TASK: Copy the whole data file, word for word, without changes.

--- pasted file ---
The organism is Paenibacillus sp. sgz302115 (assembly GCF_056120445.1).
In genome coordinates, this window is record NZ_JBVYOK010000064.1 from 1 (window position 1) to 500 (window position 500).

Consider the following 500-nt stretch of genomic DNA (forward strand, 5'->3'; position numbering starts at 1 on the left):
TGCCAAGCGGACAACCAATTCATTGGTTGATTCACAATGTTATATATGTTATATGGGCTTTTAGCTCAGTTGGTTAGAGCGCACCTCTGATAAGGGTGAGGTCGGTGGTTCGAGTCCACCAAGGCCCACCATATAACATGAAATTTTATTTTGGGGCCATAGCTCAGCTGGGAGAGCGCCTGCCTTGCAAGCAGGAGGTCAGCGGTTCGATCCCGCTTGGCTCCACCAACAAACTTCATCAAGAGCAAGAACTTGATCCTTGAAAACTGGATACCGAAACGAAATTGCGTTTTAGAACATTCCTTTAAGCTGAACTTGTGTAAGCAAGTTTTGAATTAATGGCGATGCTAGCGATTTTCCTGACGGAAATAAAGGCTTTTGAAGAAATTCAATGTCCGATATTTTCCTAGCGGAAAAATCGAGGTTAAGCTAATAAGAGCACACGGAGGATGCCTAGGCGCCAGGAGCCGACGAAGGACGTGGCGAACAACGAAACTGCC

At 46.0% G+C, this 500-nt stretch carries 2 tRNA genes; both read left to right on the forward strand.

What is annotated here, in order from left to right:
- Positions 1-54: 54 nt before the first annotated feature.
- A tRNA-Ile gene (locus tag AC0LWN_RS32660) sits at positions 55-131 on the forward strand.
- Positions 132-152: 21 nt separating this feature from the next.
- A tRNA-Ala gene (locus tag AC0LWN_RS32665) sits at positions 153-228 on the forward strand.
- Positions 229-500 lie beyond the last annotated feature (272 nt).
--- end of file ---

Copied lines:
The organism is Paenibacillus sp. sgz302115 (assembly GCF_056120445.1).
In genome coordinates, this window is record NZ_JBVYOK010000064.1 from 1 (window position 1) to 500 (window position 500).

Consider the following 500-nt stretch of genomic DNA (forward strand, 5'->3'; position numbering starts at 1 on the left):
TGCCAAGCGGACAACCAATTCATTGGTTGATTCACAATGTTATATATGTTATATGGGCTTTTAGCTCAGTTGGTTAGAGCGCACCTCTGATAAGGGTGAGGTCGGTGGTTCGAGTCCACCAAGGCCCACCATATAACATGAAATTTTATTTTGGGGCCATAGCTCAGCTGGGAGAGCGCCTGCCTTGCAAGCAGGAGGTCAGCGGTTCGATCCCGCTTGGCTCCACCAACAAACTTCATCAAGAGCAAGAACTTGATCCTTGAAAACTGGATACCGAAACGAAATTGCGTTTTAGAACATTCCTTTAAGCTGAACTTGTGTAAGCAAGTTTTGAATTAATGGCGATGCTAGCGATTTTCCTGACGGAAATAAAGGCTTTTGAAGAAATTCAATGTCCGATATTTTCCTAGCGGAAAAATCGAGGTTAAGCTAATAAGAGCACACGGAGGATGCCTAGGCGCCAGGAGCCGACGAAGGACGTGGCGAACAACGAAACTGCC

At 46.0% G+C, this 500-nt stretch carries 2 tRNA genes; both read left to right on the forward strand.

What is annotated here, in order from left to right:
- Positions 1-54: 54 nt before the first annotated feature.
- A tRNA-Ile gene (locus tag AC0LWN_RS32660) sits at positions 55-131 on the forward strand.
- Positions 132-152: 21 nt separating this feature from the next.
- A tRNA-Ala gene (locus tag AC0LWN_RS32665) sits at positions 153-228 on the forward strand.
- Positions 229-500 lie beyond the last annotated feature (272 nt).